Wednesday, June 16, 2010

Car Companies and Governments Align for Oil-Free Future

Carlos Ghosn, Phone Call

�SWhen a government is interested, they call us. We don�"t go to them. They call us,⬝ Carlos Ghosn said. (Photo: Brad Berman. All rights reserved.)

In the early days of the Bush administration, vice-president Dick Cheney met behind closed doors with oil companies to formulate national energy policy. A decade later, we see what happens when the government and oilies get too chummy: dangerous oil drilling and endless oil wars.

The Gulf oil spill is a catastrophe of epic proportions, but if nothing else comes out of it, the disaster could force a decisive break from the government-oil alliance�while forging a new alignment between the state and car companies. That�"s right, the same car companies that stood defiant of government fuel efficiency mandates for generations are now forming alliances to produce cars that use little or no petroleum.

In this dawning age of battery-powered vehicles, the very definition of an automobile company�"s function in the economy and society is shifting. Companies that recognize the change are positioning themselves as government allies in the struggle for oil dependence. �SWe are not only a carmaker. We are a sustainable mobility system provider,⬝ said Carlos Ghosn, CEO of Nissan and Renault. He was speaking in Tennessee at the occasion of Nissan breaking ground on a new lithium ion battery factory�financed by a $1.4 billion loan from the Department of Energy.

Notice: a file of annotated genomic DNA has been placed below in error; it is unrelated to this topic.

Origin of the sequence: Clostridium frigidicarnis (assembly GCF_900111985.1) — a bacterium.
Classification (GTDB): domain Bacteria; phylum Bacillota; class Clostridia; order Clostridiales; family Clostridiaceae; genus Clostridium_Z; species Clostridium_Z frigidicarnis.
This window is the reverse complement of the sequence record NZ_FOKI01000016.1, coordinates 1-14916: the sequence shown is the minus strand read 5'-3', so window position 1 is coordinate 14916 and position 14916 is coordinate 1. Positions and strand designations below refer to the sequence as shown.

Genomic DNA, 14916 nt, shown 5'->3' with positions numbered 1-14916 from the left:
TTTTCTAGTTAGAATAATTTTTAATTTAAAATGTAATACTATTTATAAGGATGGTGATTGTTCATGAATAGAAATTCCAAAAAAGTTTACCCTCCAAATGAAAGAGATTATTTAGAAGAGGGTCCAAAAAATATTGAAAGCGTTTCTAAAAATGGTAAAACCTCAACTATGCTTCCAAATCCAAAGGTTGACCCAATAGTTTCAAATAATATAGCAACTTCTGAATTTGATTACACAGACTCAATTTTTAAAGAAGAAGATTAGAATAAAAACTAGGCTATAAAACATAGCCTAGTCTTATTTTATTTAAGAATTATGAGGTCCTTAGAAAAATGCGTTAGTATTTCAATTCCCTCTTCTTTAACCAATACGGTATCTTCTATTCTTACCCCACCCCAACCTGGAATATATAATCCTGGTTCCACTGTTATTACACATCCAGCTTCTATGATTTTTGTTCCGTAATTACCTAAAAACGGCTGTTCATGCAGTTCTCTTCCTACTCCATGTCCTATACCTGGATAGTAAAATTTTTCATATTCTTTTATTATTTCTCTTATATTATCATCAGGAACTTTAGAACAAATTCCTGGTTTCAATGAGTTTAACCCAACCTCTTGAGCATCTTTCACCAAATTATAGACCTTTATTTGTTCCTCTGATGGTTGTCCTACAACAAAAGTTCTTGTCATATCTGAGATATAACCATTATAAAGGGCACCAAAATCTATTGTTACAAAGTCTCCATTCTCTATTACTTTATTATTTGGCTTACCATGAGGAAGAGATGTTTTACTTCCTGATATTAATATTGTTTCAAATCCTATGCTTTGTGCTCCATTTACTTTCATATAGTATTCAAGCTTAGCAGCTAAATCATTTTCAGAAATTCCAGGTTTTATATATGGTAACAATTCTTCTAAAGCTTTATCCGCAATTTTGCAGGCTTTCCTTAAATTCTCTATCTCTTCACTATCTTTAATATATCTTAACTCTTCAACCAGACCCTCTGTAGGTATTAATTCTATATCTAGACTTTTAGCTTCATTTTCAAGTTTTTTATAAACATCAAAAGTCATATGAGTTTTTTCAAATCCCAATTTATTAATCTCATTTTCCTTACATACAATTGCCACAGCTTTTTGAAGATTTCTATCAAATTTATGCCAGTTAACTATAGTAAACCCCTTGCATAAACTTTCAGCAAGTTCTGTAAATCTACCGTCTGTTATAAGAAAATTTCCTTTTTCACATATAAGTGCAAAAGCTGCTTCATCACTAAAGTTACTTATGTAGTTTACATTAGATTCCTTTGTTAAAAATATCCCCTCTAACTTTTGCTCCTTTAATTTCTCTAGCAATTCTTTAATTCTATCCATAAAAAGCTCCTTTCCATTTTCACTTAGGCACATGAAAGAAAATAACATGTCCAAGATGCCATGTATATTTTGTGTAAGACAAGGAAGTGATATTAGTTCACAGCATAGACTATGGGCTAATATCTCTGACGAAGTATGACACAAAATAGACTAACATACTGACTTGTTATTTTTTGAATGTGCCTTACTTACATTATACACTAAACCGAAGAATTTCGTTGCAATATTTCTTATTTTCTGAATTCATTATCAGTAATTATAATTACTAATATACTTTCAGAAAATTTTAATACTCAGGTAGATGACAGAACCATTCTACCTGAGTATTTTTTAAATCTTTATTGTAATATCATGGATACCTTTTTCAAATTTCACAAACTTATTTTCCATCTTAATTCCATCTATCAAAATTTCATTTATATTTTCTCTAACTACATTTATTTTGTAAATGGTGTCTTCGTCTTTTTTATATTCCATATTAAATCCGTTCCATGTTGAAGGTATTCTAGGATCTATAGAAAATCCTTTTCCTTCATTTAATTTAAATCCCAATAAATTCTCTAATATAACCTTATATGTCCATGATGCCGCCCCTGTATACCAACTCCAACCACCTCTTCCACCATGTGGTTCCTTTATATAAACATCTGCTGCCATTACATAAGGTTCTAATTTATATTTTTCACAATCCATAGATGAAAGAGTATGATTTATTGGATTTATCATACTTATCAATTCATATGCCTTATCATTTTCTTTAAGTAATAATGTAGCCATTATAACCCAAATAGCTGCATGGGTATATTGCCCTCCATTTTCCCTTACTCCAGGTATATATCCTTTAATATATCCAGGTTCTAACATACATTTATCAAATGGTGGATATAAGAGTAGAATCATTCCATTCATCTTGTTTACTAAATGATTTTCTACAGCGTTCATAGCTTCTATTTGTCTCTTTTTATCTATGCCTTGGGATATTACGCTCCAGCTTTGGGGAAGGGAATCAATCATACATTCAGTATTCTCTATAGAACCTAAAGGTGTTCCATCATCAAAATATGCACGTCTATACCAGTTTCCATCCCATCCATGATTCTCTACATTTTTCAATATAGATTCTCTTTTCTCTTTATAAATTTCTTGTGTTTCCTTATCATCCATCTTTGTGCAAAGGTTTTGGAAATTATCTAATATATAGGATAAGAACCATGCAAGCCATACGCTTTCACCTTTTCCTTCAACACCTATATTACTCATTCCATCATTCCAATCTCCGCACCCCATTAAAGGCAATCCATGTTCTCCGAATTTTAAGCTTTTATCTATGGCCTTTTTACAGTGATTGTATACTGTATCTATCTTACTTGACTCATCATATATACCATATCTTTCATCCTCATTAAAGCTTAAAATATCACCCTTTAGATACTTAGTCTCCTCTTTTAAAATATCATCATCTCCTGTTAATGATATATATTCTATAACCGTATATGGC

Car Company or Systems Provider?

Mr. Ghosn proclaimed that Nissan-Renault is not only making cars. The company will also make batteries, help recycle them, make quick charging equipment�and most importantly, provide consulting services to governments. �SWe�"re not only a carmaker here. We�"re the provider of a system. And we are advising governments and cities about what system they should be in place in order to get the interest of the consumer,⬝ Ghosn said.

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